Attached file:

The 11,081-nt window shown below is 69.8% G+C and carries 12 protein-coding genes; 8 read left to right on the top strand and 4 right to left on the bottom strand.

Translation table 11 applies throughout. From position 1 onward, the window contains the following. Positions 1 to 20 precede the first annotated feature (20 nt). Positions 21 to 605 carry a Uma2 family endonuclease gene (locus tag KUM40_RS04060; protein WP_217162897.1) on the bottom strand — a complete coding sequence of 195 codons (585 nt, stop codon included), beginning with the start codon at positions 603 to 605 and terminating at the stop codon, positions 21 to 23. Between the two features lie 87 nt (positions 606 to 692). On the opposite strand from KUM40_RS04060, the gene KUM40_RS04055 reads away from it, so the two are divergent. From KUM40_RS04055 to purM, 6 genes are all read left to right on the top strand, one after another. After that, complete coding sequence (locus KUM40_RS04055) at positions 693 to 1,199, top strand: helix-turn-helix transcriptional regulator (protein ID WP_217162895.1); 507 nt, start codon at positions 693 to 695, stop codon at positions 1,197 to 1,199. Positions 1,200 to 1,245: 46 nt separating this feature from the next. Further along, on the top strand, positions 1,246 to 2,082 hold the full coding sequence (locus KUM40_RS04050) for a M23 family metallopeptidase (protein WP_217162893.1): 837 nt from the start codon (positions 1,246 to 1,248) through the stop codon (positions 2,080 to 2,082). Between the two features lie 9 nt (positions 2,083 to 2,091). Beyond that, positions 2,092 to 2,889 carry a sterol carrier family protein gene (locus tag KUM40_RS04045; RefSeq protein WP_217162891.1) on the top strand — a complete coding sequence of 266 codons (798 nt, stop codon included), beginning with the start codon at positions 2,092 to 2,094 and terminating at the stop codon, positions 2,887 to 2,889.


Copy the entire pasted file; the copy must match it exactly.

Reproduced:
The 11,081-nt window shown below is 69.8% G+C and carries 12 protein-coding genes; 8 read left to right on the top strand and 4 right to left on the bottom strand.

Translation table 11 applies throughout. From position 1 onward, the window contains the following. Positions 1 to 20 precede the first annotated feature (20 nt). Positions 21 to 605 carry a Uma2 family endonuclease gene (locus tag KUM40_RS04060; protein WP_217162897.1) on the bottom strand — a complete coding sequence of 195 codons (585 nt, stop codon included), beginning with the start codon at positions 603 to 605 and terminating at the stop codon, positions 21 to 23. Between the two features lie 87 nt (positions 606 to 692). On the opposite strand from KUM40_RS04060, the gene KUM40_RS04055 reads away from it, so the two are divergent. From KUM40_RS04055 to purM, 6 genes are all read left to right on the top strand, one after another. After that, complete coding sequence (locus KUM40_RS04055) at positions 693 to 1,199, top strand: helix-turn-helix transcriptional regulator (protein ID WP_217162895.1); 507 nt, start codon at positions 693 to 695, stop codon at positions 1,197 to 1,199. Positions 1,200 to 1,245: 46 nt separating this feature from the next. Further along, on the top strand, positions 1,246 to 2,082 hold the full coding sequence (locus KUM40_RS04050) for a M23 family metallopeptidase (protein WP_217162893.1): 837 nt from the start codon (positions 1,246 to 1,248) through the stop codon (positions 2,080 to 2,082). Between the two features lie 9 nt (positions 2,083 to 2,091). Beyond that, positions 2,092 to 2,889 carry a sterol carrier family protein gene (locus tag KUM40_RS04045; RefSeq protein WP_217162891.1) on the top strand — a complete coding sequence of 266 codons (798 nt, stop codon included), beginning with the start codon at positions 2,092 to 2,094 and terminating at the stop codon, positions 2,887 to 2,889.